After seven quarters in a row of accelerating revenue growth, Apple (NASDAQ:AAPL) managed to grow its business even faster in its fiscal fourth quarter. Revenue soared 20% year over year as the company benefited from surging iPhone revenue and big gains in the company's services and "other products" segments.

As investors digest the company's strong quarter, which was reported Thursday, here's a look at some key takeaways from the period, including why investors shouldn't expect Apple's streak of accelerating growth to continue in the first quarter of fiscal 2019.

Apple marketing chief Phil Schiller reveals the iPhone XR.

Apple marketing chief Phil Schiller reveals the iPhone XR. Image source: Apple.

Apple fourth-quarter earnings: The raw numbers

Metric

Q4 2018

Q4 2017

Year-Over-Year Change

Revenue

$62.9 billion

$52.6 billion

20%

Earnings per share

$2.91

$2.07

41%

Gross profit margin

38.3%

37.9%

N/A

Data source: Apple fourth-quarter operating summary and financial statements.

Apple's results demonstrated monstrous momentum, with revenue rising 20% year over year to $62.9 billion. Not only was this an acceleration from the 17% revenue growth Apple posted in its fiscal third quarter, but it was the company's fifth quarter in a row of double-digit revenue growth.

Earnings-per-share growth of 41% year over year was also an acceleration from 40% growth for the key metric in fiscal Q3. This significant outsize growth in earnings per share compared with revenue growth during the period was driven by a combination of Apple's aggressive share repurchase program and gross margin expansion. Apple's gross profit margin expanded from 37.9% in the year-ago quarter to 38.3%.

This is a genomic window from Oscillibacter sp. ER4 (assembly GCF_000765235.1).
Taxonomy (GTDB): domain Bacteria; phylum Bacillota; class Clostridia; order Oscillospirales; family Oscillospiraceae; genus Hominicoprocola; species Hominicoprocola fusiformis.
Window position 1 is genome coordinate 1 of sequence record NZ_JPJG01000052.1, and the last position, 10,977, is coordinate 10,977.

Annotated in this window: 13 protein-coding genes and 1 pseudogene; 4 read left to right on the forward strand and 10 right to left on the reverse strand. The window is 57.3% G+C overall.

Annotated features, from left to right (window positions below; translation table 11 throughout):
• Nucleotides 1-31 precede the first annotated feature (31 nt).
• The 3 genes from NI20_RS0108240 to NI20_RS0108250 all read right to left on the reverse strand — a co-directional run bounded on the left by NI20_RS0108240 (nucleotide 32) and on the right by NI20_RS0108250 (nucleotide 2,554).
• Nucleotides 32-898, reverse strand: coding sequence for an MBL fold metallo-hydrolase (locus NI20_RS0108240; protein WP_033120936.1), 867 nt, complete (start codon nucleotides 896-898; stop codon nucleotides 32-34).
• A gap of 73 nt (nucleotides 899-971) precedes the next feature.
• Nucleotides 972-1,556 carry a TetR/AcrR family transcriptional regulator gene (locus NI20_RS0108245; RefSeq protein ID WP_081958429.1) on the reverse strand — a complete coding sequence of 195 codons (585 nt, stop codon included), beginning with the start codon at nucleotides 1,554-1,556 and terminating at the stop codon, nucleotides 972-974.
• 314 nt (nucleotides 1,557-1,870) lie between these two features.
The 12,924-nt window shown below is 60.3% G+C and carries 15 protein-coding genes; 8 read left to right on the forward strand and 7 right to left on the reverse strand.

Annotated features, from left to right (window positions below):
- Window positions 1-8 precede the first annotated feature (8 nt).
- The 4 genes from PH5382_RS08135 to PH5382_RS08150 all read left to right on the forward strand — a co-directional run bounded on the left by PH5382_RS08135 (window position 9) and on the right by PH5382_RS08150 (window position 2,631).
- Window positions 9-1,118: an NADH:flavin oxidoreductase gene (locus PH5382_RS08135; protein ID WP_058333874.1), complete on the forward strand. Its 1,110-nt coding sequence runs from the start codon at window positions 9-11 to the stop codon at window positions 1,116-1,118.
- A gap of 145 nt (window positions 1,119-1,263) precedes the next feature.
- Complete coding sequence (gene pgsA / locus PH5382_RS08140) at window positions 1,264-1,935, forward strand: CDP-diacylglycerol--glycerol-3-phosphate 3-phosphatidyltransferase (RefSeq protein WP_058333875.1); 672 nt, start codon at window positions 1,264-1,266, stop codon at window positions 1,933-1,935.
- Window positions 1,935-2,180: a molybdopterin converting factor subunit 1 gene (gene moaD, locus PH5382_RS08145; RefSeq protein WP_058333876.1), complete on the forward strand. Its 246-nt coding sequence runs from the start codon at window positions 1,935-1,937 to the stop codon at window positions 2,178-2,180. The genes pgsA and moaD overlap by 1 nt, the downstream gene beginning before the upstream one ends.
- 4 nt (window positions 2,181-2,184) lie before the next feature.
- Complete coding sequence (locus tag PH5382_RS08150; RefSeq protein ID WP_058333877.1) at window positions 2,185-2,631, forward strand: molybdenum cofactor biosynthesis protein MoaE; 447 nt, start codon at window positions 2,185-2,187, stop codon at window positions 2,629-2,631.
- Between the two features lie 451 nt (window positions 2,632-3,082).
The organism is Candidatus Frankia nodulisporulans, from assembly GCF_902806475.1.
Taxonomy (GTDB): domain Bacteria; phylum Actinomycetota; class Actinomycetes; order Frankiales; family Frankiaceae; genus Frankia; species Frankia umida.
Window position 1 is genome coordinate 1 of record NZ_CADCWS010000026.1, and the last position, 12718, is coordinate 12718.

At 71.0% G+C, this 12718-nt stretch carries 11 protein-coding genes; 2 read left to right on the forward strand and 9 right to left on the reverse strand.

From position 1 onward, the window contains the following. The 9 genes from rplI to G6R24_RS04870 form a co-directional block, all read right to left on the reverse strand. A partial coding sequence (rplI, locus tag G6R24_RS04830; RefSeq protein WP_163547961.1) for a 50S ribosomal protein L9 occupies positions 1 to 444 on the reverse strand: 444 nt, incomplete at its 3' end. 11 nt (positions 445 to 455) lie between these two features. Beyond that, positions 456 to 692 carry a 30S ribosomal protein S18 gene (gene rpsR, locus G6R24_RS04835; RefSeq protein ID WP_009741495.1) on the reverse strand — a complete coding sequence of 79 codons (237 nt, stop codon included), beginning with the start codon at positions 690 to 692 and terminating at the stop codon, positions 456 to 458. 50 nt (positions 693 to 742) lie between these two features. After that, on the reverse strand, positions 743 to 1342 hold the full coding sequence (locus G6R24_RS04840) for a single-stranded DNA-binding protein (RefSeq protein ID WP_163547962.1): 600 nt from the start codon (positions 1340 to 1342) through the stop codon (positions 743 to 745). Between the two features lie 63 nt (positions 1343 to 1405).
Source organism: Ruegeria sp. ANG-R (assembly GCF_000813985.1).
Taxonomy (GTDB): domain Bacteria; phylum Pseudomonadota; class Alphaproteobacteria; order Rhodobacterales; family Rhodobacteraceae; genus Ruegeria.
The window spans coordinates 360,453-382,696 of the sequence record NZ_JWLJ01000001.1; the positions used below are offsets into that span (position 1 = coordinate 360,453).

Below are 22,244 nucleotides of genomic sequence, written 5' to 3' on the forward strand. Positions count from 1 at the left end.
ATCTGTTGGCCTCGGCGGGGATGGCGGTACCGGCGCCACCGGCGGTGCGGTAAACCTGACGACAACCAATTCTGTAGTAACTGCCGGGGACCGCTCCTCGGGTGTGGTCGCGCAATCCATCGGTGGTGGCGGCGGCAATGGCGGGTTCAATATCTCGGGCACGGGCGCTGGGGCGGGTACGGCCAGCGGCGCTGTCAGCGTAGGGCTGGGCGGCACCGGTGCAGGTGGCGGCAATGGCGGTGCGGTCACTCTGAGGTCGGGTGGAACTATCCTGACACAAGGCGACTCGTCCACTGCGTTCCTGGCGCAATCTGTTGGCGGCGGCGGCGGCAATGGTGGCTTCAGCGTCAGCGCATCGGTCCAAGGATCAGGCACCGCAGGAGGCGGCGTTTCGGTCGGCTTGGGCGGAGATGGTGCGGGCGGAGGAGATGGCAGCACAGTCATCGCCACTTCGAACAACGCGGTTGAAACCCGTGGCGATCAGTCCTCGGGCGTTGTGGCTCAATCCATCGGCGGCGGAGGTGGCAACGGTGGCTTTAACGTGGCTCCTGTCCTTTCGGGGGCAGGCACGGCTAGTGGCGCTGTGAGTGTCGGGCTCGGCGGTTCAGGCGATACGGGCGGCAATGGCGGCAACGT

Segment results

Product Segment

Q4 2018 Revenue

Q4 2017 Revenue

Year-Over-Year Change

iPhone

$37.2 billion

$28.8 billion

29%

iPad

$4.1 billion

$4.8 billion

(15%)

Mac

$7.4 billion

$7.2 billion

3%

Services

$10 billion

$8.5 billion

17%

Other products

$4.2 billion

$3.2 billion

31%

Data source: Apple fourth-quarter operating summary.

The big highlight in Apple's segment operating data was a huge jump in iPhone revenue. Revenue for Apple's smartphone segment increased an impressive 29% year over year. What's particularly interesting is that this occurred on flat growth in iPhone unit sales. This year-over-year gain in iPhone revenue, therefore, was driven entirely by higher average selling prices for the key product. The iPhone's average selling price surged from $618 in the fourth quarter of fiscal 2017 to $793 in the fourth quarter of fiscal 2018.

A pie chart showing Apple's fourth-quarter revenue by product segment.

Data source: Apple fourth-quarter operating summary. Chart by author.

Other standout segments from the period were services and "other products." Revenue from the two segments increased 17% and 31% year over year, respectively. This extended the two segments' recent strong momentum as the services business benefits from fast-rising App Store sales and the other products segment is aided by surging growth in wearables products.

Looking ahead

A glance at Apple's revenue guidance implies the company's streak of accelerating growth is about to come to an abrupt end. The tech giant guided for fiscal first-quarter revenue between $89 billion and $93 billion, representing year-over-year growth of about 1% to 5%.

Despite the expected slowdown in the important holiday quarter, Apple CEO Tim Cook is confident in the company's product lineup, which has seen lots of refreshes in two recent Apple events. "Over the past two months, we've delivered huge advancements for our customers through new versions of iPhone, Apple Watch, iPad and Mac as well as our four operating systems," Cook said in the company's fourth-quarter earnings release, "and we enter the holiday season with our strongest lineup of products and services ever."

Daniel Sparks owns shares of Apple. The Motley Fool owns shares of and recommends Apple. The Motley Fool has the following options: long January 2020 $150 calls on Apple and short January 2020 $155 calls on Apple. The Motley Fool has a disclosure policy.